- Associated Press - Friday, October 21, 2016

CONCORD, N.H. (AP) - Wildlife officials in New Hampshire are proposing to remove the bald eagle from its list of threatened species, now that the bird has made a steady comeback in the state.

Bald eagles were scarce in the United States in the 1950s. But they started to return after insecticide DDT was banned in the 1970s and birds born in captivity were reintroduced to the wild.

New Hampshire started participating in a national midwinter eagle survey in 1981, when few were documented. And in 2007, bald eagles were removed from the federal endangered species list. The following year, New Hampshire upgraded the bird’s status from endangered to threatened.

Today, the New Hampshire Audubon Society says there are 56 territorial pairs that have produced 51 eaglets, the highest number of newborns ever documented. Young transient eagles that aren’t ready for mating yet can be seen during the summer, bringing the total estimate to 300-plus birds.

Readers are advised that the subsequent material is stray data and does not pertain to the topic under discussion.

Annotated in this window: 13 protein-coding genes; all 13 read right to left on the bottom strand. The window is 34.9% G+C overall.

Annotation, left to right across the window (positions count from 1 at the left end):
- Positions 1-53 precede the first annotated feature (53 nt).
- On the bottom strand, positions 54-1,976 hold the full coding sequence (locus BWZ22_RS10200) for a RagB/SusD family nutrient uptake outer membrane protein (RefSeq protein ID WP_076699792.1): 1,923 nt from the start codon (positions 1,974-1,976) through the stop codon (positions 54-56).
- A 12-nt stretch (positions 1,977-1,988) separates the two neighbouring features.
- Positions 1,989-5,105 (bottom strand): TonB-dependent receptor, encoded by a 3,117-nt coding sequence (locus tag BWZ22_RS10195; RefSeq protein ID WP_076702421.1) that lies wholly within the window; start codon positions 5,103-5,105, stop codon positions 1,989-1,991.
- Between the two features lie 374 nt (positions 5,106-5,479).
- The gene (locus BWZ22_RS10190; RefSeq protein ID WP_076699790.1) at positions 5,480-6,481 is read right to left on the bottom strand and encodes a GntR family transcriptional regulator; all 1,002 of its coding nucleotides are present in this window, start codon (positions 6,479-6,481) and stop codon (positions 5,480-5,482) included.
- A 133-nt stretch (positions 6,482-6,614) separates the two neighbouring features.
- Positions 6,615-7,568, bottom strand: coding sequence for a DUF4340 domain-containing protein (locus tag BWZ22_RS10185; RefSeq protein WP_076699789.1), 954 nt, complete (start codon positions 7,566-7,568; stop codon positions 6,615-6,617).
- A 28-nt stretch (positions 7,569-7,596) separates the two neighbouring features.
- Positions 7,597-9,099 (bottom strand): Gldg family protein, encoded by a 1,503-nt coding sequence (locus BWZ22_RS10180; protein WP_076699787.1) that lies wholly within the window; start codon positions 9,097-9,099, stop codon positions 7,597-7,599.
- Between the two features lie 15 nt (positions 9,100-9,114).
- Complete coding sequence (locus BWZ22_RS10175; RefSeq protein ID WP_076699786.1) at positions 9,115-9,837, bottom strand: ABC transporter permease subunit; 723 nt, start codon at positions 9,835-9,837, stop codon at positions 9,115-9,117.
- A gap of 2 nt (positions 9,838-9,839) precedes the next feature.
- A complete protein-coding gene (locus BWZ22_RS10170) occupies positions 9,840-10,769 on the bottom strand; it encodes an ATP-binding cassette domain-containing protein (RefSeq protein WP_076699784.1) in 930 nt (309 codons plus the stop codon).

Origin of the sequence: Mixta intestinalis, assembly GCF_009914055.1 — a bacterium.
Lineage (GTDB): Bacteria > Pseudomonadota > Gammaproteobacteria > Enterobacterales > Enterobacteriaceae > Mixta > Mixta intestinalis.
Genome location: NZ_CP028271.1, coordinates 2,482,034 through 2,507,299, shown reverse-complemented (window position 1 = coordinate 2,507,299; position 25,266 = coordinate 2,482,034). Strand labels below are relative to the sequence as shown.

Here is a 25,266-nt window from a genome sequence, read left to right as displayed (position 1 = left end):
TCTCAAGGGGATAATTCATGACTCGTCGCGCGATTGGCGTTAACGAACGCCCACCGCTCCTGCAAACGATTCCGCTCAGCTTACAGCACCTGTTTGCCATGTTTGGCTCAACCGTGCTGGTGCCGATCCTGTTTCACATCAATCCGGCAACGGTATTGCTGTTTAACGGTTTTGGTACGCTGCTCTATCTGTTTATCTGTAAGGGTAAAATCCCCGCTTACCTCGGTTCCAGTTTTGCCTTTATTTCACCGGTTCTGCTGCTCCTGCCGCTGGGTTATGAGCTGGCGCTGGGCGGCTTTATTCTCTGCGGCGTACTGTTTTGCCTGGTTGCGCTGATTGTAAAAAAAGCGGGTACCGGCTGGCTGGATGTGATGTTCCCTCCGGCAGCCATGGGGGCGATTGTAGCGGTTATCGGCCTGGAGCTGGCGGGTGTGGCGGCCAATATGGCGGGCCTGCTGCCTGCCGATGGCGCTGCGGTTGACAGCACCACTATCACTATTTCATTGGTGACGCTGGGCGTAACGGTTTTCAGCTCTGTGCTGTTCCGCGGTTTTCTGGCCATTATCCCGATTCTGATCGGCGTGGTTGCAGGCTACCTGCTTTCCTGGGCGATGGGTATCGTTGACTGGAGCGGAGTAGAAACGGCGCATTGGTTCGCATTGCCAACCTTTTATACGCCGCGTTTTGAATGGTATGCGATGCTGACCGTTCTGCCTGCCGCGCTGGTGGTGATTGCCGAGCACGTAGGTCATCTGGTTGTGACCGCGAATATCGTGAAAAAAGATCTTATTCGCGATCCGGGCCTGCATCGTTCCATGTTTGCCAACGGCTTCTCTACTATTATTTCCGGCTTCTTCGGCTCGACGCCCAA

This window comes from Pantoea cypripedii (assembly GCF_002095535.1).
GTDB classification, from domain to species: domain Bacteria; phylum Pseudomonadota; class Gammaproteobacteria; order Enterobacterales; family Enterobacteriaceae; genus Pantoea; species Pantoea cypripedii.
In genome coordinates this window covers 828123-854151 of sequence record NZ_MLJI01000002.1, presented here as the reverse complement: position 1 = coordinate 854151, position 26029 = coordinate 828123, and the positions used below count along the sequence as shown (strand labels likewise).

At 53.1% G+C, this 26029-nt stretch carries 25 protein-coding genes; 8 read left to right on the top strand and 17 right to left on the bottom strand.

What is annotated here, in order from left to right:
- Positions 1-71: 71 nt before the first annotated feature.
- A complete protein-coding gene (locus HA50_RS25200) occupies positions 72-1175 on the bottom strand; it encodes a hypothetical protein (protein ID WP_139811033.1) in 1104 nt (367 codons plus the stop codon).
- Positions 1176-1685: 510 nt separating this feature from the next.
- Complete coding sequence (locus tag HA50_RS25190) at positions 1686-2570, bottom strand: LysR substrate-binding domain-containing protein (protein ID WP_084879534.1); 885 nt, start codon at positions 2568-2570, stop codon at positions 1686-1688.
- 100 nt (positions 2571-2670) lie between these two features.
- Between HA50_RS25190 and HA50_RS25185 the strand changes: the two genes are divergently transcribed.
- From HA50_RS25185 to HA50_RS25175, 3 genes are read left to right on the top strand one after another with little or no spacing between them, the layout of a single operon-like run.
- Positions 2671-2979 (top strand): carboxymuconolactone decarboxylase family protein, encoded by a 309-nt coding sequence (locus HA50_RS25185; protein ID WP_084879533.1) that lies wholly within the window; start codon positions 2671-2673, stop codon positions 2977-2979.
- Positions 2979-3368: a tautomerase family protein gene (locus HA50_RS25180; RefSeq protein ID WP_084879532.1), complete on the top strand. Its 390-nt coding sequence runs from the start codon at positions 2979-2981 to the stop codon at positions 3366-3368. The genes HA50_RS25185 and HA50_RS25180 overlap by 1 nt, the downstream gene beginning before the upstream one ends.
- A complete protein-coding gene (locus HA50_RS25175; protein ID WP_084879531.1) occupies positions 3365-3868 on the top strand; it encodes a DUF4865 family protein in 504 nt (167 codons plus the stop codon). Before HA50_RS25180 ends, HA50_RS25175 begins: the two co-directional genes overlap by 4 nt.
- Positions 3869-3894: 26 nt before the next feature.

Chris Martin, a senior biologist at New Hampshire’s Audubon Society, said a combination of eagle activity monitoring, nest protection and outreach to landowners has helped the birds through the years. Volunteers have wrapped sheet metal around trees to prevent raccoons and fisher cats from getting to the eagles. They also worked with residents to preserve their shoreline trees for eagles to nest.

“Those early interventions that were taken around those nests certainly improved the number of young that were surviving,” said John Kanter, a supervisor of New Hampshire’s Fish and Game Department.

Besides the eagle, the department proposes removing the American marten from the threatened species list. It suggests adding several species to the endangered species list, such as four types of bats that have been affected by white nose syndrome, a fungal disease.

“They bunch up in these big clusters in mines and caves in the wintertime, exposing their fellow neighbors,” Kanter said.

A public hearing on revisions to the lists is scheduled for Nov. 3 at department headquarters in Concord. Written comments may be submitted until Nov. 14. A legislative committee ultimately decides whether to approve the revisions.


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